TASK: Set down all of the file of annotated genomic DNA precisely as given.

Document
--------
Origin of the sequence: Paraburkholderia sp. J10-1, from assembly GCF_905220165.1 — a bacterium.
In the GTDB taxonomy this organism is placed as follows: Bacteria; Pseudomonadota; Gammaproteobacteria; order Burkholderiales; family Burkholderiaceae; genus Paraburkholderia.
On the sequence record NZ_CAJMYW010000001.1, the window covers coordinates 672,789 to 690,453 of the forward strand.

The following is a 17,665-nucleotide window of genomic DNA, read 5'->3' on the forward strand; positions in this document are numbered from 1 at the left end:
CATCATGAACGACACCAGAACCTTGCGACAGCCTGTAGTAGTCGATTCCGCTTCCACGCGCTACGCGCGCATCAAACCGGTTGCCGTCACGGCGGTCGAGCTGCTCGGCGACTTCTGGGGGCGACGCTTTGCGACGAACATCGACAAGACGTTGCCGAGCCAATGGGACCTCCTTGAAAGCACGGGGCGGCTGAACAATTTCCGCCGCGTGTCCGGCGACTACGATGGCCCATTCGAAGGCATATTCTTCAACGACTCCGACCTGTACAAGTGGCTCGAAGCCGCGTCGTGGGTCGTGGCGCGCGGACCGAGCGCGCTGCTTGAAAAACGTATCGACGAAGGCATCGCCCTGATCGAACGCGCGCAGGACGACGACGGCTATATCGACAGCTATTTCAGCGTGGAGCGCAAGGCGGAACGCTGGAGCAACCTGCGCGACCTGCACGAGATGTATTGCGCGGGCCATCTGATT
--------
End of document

Origin of the sequence: Paraburkholderia sp. J10-1, from assembly GCF_905220165.1 — a bacterium.
In the GTDB taxonomy this organism is placed as follows: Bacteria; Pseudomonadota; Gammaproteobacteria; order Burkholderiales; family Burkholderiaceae; genus Paraburkholderia.
On the sequence record NZ_CAJMYW010000001.1, the window covers coordinates 672,789 to 690,453 of the forward strand.

The following is a 17,665-nucleotide window of genomic DNA, read 5'->3' on the forward strand; positions in this document are numbered from 1 at the left end:
CATCATGAACGACACCAGAACCTTGCGACAGCCTGTAGTAGTCGATTCCGCTTCCACGCGCTACGCGCGCATCAAACCGGTTGCCGTCACGGCGGTCGAGCTGCTCGGCGACTTCTGGGGGCGACGCTTTGCGACGAACATCGACAAGACGTTGCCGAGCCAATGGGACCTCCTTGAAAGCACGGGGCGGCTGAACAATTTCCGCCGCGTGTCCGGCGACTACGATGGCCCATTCGAAGGCATATTCTTCAACGACTCCGACCTGTACAAGTGGCTCGAAGCCGCGTCGTGGGTCGTGGCGCGCGGACCGAGCGCGCTGCTTGAAAAACGTATCGACGAAGGCATCGCCCTGATCGAACGCGCGCAGGACGACGACGGCTATATCGACAGCTATTTCAGCGTGGAGCGCAAGGCGGAACGCTGGAGCAACCTGCGCGACCTGCACGAGATGTATTGCGCGGGCCATCTGATT